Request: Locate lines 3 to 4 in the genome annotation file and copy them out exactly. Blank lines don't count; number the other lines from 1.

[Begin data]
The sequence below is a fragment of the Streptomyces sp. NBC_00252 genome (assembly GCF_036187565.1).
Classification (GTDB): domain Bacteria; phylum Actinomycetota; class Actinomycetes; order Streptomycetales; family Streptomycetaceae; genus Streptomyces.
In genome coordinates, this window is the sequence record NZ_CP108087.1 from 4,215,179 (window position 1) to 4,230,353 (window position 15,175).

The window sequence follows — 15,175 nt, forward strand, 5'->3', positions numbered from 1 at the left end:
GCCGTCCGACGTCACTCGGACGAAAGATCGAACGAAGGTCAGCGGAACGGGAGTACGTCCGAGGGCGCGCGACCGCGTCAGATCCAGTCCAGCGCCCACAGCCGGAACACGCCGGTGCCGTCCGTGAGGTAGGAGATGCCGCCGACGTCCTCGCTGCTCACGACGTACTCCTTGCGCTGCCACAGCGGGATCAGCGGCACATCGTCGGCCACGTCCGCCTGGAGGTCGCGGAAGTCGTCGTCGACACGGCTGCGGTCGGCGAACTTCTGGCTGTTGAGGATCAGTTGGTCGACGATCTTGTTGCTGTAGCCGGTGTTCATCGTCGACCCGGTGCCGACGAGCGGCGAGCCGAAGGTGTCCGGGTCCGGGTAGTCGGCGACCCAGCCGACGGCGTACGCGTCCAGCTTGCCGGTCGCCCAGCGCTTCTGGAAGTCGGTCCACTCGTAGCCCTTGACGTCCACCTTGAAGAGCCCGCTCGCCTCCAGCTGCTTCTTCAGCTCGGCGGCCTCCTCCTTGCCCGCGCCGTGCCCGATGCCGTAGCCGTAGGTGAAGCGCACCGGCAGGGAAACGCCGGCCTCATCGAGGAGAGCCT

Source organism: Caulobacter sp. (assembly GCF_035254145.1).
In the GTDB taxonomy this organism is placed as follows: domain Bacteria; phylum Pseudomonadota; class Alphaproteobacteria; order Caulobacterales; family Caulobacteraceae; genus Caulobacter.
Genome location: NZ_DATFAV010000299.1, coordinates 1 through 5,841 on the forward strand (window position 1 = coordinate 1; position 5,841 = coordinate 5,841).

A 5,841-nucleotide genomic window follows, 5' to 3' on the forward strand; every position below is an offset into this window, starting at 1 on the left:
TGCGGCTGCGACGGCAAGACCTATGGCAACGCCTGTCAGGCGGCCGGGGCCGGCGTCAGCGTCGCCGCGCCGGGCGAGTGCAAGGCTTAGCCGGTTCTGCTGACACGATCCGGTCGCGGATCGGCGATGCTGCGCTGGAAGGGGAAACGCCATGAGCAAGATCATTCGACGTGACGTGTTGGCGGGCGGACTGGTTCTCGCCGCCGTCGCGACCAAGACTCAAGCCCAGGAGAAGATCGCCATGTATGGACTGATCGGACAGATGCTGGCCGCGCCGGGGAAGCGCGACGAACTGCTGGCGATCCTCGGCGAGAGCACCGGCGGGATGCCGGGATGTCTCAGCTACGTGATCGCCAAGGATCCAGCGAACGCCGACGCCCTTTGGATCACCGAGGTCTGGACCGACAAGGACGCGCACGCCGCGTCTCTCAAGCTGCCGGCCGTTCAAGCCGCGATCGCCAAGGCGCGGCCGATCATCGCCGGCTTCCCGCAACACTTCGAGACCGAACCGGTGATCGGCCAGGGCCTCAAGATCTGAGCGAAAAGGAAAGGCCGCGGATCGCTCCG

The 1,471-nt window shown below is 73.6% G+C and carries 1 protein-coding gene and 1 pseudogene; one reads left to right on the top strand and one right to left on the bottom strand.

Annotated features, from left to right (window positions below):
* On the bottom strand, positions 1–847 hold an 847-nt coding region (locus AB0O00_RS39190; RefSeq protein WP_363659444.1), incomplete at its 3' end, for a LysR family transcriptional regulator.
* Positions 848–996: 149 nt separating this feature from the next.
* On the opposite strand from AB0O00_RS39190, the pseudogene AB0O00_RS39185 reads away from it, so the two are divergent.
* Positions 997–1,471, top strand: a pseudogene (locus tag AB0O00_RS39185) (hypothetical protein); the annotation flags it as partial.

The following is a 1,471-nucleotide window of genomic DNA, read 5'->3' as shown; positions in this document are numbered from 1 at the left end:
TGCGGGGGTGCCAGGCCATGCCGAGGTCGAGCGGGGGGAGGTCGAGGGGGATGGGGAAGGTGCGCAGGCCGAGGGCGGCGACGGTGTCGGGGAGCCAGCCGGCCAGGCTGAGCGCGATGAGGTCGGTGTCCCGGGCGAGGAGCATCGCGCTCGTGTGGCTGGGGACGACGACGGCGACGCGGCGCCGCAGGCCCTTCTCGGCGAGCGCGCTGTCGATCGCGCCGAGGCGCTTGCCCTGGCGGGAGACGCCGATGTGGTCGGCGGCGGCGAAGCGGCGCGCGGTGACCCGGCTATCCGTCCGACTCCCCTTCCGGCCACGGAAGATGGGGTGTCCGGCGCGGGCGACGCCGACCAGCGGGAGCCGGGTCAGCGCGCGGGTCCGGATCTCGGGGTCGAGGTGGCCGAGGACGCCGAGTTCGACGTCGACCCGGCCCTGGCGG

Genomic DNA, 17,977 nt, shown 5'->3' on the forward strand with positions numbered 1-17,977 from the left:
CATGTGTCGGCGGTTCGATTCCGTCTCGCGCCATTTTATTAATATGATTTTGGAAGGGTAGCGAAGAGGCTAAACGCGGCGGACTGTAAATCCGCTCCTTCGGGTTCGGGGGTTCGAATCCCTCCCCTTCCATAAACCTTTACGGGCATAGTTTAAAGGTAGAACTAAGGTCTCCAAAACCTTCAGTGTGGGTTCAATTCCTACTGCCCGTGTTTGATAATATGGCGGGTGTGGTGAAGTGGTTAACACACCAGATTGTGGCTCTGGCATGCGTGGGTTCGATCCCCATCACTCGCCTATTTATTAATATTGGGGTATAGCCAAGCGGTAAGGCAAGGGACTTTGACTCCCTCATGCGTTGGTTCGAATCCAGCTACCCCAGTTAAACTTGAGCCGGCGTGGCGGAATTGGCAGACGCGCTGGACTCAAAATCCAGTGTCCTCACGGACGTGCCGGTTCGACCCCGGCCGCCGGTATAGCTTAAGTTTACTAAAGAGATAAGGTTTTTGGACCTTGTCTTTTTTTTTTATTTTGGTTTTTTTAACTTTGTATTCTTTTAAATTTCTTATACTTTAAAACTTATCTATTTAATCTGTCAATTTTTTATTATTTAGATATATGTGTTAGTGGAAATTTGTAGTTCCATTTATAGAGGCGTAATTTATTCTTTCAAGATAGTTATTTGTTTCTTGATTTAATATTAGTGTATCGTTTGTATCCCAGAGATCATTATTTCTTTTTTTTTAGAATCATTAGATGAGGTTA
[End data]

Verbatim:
In genome coordinates, this window is the sequence record NZ_CP108087.1 from 4,215,179 (window position 1) to 4,230,353 (window position 15,175).

The window sequence follows — 15,175 nt, forward strand, 5'->3', positions numbered from 1 at the left end: